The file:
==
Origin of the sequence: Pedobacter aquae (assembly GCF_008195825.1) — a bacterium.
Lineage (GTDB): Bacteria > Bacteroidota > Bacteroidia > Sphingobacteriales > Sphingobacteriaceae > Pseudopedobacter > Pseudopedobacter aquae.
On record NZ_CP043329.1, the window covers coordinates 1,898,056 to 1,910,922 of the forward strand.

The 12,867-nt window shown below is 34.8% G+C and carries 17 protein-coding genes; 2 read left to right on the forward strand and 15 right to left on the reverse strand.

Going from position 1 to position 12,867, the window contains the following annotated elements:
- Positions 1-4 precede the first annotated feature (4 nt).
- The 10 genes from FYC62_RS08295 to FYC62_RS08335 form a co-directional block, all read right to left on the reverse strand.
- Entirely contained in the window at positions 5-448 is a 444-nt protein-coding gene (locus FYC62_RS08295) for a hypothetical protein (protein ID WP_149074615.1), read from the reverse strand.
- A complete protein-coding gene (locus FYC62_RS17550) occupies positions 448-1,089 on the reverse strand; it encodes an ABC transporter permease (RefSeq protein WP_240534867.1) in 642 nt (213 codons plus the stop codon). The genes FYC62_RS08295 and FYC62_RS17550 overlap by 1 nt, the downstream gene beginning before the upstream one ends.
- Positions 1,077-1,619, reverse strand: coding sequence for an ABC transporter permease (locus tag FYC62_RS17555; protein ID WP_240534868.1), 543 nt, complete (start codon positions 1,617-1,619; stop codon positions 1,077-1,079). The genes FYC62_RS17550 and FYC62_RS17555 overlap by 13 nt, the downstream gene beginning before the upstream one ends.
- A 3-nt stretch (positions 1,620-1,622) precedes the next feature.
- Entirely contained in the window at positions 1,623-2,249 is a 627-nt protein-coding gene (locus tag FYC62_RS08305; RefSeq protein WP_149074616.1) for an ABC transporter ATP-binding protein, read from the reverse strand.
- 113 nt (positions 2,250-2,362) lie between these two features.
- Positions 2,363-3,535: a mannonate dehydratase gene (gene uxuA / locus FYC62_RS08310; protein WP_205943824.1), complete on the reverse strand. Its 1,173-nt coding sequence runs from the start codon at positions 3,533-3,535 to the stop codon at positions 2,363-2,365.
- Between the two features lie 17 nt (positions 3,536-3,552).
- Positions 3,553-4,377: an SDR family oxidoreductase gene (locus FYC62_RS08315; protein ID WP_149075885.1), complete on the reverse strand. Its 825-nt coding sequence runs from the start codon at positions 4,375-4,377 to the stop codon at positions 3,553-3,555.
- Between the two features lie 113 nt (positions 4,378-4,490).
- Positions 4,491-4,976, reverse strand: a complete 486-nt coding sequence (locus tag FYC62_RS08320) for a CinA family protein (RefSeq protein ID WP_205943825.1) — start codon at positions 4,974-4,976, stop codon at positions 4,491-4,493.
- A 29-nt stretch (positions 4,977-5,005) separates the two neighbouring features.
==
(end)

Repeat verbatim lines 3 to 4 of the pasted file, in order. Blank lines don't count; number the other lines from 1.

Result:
On record NZ_CP043329.1, the window covers coordinates 1,898,056 to 1,910,922 of the forward strand.

The 12,867-nt window shown below is 34.8% G+C and carries 17 protein-coding genes; 2 read left to right on the forward strand and 15 right to left on the reverse strand.